In rural Logan County, away from the hustle and bustle of everyday life sits the Red River Meeting Hose. And once a year, people come here to get away from everything, to go back to a simpler time.
Dreama Ruley is a Red River re-enactor. She says she comes, "To celebrate the revival that came through here in 1800; for the fellowship of the other re-enactors for the peace and quiet; for the chance to step back in history."
This weekend the Red River Meeting House will open its doors and invite people from all over to celebrate its rich heritage.
Dreama Ruley says, "We cook over the open fires. We live like they would have in 1800, making our fires from flint and steel, eating from the campfire. We have church services at night. During the day, we have different demonstrations."
At the worship services, different denominations take turns preaching, and a variety of instruments (true to the period) are played.
Tom Ruley is also a Red River re-enactor. He says, "They're always different. We have dulcimers, fiddles, banjos, guitars. We've had accordions. And it’s just a blessing to hear the different types of music and hear different people preach."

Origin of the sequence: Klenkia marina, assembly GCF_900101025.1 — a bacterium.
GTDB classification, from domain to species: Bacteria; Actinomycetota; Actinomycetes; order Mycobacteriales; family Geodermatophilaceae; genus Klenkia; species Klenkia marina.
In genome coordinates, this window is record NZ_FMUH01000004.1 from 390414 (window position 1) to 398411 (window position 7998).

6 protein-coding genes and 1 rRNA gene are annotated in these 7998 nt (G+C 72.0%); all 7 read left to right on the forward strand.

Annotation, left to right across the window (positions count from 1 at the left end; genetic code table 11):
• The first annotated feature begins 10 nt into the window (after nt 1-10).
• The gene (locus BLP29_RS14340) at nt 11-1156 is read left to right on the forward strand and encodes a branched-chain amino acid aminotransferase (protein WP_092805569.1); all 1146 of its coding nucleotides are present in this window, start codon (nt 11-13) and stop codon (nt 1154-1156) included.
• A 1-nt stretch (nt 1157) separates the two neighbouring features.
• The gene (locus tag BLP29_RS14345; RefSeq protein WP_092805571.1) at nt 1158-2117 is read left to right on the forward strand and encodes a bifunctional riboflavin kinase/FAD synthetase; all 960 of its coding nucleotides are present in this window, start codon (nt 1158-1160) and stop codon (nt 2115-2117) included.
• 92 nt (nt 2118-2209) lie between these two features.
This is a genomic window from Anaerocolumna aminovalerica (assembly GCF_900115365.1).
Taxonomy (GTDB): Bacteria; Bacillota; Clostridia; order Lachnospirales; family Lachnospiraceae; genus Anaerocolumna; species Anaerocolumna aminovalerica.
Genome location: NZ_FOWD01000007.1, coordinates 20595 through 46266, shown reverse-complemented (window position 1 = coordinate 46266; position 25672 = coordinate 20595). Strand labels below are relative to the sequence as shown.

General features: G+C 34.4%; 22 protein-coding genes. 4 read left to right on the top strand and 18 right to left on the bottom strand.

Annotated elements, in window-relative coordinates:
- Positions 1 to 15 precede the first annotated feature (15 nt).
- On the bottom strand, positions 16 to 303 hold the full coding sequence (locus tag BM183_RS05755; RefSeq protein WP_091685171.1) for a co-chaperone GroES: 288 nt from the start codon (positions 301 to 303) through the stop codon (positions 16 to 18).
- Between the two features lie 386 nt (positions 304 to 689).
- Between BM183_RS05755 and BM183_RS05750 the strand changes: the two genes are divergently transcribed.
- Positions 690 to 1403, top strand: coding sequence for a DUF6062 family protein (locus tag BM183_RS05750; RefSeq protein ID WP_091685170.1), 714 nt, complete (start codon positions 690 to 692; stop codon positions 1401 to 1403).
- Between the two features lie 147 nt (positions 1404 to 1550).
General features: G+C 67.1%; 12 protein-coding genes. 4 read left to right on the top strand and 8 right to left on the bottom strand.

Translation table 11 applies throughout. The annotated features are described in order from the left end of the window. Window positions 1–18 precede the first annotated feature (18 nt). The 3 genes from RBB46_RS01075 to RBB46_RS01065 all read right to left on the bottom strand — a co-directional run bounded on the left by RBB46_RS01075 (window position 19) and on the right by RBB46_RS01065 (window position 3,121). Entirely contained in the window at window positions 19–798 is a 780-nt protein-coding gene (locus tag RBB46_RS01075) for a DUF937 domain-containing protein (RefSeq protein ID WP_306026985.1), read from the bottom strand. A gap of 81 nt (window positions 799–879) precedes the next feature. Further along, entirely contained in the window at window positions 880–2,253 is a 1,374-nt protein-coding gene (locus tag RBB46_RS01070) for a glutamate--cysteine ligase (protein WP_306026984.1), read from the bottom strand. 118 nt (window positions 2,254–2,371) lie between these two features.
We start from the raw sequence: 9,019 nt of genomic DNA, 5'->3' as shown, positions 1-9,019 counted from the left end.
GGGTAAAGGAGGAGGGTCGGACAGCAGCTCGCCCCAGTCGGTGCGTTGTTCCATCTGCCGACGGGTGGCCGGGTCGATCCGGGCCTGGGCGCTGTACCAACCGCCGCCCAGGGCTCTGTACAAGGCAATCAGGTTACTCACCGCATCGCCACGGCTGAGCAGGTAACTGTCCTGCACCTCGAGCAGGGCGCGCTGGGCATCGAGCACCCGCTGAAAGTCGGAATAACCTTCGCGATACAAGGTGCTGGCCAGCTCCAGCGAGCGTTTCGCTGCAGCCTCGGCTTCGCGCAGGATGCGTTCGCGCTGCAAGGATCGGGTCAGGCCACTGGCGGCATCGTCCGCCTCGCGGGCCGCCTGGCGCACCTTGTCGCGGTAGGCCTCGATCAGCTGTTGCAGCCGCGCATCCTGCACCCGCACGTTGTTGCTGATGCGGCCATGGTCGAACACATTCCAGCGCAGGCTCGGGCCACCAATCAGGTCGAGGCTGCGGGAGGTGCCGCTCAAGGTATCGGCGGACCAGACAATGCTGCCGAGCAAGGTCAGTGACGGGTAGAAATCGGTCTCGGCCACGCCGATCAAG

Ruley has always loved re-enacting and he wrote a paper in bible college about the Red River Meeting House. That's how he came up with the idea of the revival.
Tom Ruley says, "These two could go together. And that's been nine years ago, and we've just grown into a bit of a community. The people that have been coming here, it's just like a reunion with old friends."
The Red River Meeting House is free to the public and there are games for children to play. They ask that no pets be brought to the campsite.
Primitive tents will be available to campers, but modern day tents are also allowed. Appropriate period dress and music are encouraged but not required.
For more information go to www.redriverrevival.com.